Jade is so used to being with and agreeing with Vicky, her larger-than-life best friend, that when a tragic accident occurs, she can hardly believe that Vicky's gone. But Vicky is a spunky girl who's not going to let a small thing like death stop her from living life to the fullest. Whether Jade is in school, running, or tentatively trying to make new friends, Vicky makes her presence felt, and it's not always a good thing.
Wilson (The Story of Tracy Beaker, reviewed July 23) here poignantly addresses a tragic and traumatic experience: the death of a friend. Narrator Jude and her friend Vicky are inseparable ("We're going to be best friends for ever and ever and ever, through school, through college, through work"), until one afternoon, when Vicky is hit by a car. But the separation is temporary: after learning at the hospital that Vicky has died, Jude returns to the site of the accident, where she discovers a bouquet of red roses ("It's as if any spilt blood has been magically morphed into sweet-smelling flowers")--as well as Vicky. Guilt-filled (at one point Vicky's mother asks Jude, "Couldn't you have stopped her?"), the grieving girl finds solace in visits from Vicky's ghost. Yet Wilson adds intriguing dimension to her plot, as the apparition intermittently comforts and taunts Jude, sometimes making her laugh and at other times encouraging her to be mean to classmates who try to comfort her. Other characters, too, seem to make light of the events (e.g., Jude's mother wishes to contribute flowers and, upon learning that white lilies were Vicky's favorites, says, "They'll cost a fortune--but it can't be helped, I suppose"). Despite the well-intentioned efforts of teachers and friends, Vicky increasingly becomes a controlling presence from which Jude feels unable to escape. Yet ultimately, the friends do let go, as Jude's narrative reaches an affirming, affecting conclusion. Ages 8-12.
Copyright 2001 Cahners Business Information, Inc.
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April 06, 2003
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Excerpt from Vicky Angel by Jacqueline Wilson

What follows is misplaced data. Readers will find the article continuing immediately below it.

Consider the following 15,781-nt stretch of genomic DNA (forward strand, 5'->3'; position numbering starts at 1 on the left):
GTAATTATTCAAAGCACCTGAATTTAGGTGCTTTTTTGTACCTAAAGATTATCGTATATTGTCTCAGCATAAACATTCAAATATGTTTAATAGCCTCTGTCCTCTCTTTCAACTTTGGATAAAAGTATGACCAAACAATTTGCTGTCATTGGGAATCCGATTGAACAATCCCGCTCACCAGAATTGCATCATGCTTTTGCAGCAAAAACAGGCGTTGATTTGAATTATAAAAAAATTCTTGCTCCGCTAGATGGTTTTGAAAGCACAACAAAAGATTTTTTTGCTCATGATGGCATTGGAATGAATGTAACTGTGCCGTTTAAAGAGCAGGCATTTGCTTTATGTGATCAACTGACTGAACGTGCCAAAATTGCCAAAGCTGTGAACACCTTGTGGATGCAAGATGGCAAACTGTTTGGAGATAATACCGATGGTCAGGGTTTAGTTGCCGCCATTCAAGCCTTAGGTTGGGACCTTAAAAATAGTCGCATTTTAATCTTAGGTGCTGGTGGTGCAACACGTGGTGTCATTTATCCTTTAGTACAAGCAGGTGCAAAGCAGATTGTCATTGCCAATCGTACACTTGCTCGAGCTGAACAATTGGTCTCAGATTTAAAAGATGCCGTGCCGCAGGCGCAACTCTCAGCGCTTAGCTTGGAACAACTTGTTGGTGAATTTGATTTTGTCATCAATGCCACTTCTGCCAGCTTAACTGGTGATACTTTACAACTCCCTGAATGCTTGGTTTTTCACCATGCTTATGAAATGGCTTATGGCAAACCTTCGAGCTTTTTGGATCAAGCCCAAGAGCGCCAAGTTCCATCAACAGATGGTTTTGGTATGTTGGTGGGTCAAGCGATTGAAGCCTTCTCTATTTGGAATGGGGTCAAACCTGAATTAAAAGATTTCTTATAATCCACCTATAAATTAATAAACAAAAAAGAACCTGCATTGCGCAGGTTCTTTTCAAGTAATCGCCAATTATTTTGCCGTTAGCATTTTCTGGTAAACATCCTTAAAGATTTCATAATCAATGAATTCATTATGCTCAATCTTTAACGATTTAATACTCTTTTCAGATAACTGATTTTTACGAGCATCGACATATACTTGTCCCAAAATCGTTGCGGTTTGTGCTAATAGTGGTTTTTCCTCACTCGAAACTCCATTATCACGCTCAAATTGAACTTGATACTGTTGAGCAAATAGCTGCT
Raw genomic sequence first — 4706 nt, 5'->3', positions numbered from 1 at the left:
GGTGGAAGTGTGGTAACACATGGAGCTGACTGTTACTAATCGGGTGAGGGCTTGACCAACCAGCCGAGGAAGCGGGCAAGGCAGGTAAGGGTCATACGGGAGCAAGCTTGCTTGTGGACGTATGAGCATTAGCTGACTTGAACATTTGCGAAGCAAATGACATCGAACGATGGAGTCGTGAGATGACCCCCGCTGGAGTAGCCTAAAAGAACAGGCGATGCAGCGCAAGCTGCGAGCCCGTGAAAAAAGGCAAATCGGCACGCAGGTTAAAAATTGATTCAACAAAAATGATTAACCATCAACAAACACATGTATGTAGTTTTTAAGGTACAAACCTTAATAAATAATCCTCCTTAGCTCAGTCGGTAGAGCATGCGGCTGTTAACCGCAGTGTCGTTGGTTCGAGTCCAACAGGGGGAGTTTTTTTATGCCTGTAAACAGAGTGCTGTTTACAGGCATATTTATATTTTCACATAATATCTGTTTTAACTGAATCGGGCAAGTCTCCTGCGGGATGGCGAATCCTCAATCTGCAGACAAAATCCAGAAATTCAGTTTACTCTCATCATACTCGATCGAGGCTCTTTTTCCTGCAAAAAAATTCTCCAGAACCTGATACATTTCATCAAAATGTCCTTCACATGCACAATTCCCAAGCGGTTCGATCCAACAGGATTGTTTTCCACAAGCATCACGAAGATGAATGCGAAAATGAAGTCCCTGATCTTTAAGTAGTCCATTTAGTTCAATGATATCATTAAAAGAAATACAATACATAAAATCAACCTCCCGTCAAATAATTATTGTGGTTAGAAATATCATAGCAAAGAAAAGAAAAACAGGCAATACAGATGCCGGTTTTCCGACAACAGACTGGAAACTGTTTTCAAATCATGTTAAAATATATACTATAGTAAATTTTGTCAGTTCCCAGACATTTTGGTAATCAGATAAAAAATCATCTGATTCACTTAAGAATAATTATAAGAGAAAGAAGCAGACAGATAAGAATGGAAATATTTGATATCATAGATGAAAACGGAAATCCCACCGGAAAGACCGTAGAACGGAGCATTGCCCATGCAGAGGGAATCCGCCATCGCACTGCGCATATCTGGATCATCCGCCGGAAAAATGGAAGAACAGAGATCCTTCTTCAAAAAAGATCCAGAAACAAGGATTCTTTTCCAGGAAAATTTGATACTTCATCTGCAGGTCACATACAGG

Vicky's my best friend. We're closer than sisters. They call us the Twins at school because we're so inseparable. We've been best friends ever since we were at nursery school together and I crept up to Vicky at the water trough and she pulled a funny face and then tipped her red plastic teapot and started watering me. Vicky got told off for being mean to me but I didn't mind a bit. I just stood still in the sudden downpour, honored at her attention. Mum was cross because my gilt hairslides went rusty but I didn't care. Vicky hadn't said anything but I knew we were now friends. We stayed friends all the way through primary school and then we both went on to Downfield. Even Vicky was a bit quiet that first day in Year Seven when we didn't know anyone else. We know everyone now in Year Nine and they're all desperate to be Vicky's friend but we mostly just stick together, the two of us. We're going to be best friends for ever and ever and ever, through school, through college, through work. It doesn't matter about falling in love. Vicky's already had heaps of boyfriends but no one can ever mean as much to us as each other. We walk to school together, we sit next to each other all day, and after school I either hang out at Vicky's or she comes home with me. I hope Vicky asks me round to her place today. I like her home far more than mine. It's time to go home now but we're checking out this big notice on the cloakroom door about after-school clubs. We've got a new head teacher who's fussed because Downfield is considered a bit of a dump and so he's determined we're all going to do better in our exams and get involved with all these extracurricular activities. "It's bad enough having to go to school," Vicky says. "So who's sad enough to want to stay afterlike, voluntarily?" I nod out of habit. I always agree with Vicky. But I've just read a piece about a new drama club and I can't help feeling wistful. Ever since I was little I've wanted to be an actress. I know it's mad. I'm not anyone special. No one from our housing development ever gets to do anything glamorous or famous, and anyway, even the richest, prettiest, most talented kids can't make a living out of acting. But I just want to act so much. I've never been in anything at all, apart from school stuff. I was an angel in the Nativity play way back in Year Two. Vicky got to be Mary. Miss Gilmore, who's head of English and drama, had us all in, Toad of Toad Hall when we were in Year Seven. I so wanted to be Toad, but Miss Gilmore chose Fatboy Sam. Typecasting. Though he was good. Very good. But I have this mad, totally secret idea that I could have been better. Vicky and I were just woodland creatures. Vicky was a very cute squirrel with an extra-fluffy tail. She did little hops everywhere and nibbled nuts very neatly She got a special cheer and clap at the end. I was a stoat. You can't be cute if you're a stoat. I tried to be a very sly sinister stoat, lurking in the shadows, but Miss Gilmore pushed me forward and said, "Come on, Jade, no need to be shy." I didn't get a chance to explain I was being sly, not shy. I tried not to mind too much. Even Dame Judi Dench would find it hard to get a special cheer if she had to play a stoat. I didn't want to be an animal. I wanted to play a person. When I'm at home on my own-when Vicky's busy and Mum's at work and Dad's asleep- I parade round the living room and act out all the soaps or I'll do Claire Danes' lines in Romeo and Juliet or I'll just make up my own plays. Sometimes I'll act people I know. I always end up acting Vicky. I close my eyes and think about her voice and when I start saying something I sound just like her. I stay Vicky even when I open my eyes. I can feel her long thick bright hair bouncing about my shoulders and my green eyes are glittering and I'm smiling Vicky's wicked grin. I dance up and down the room until I catch sig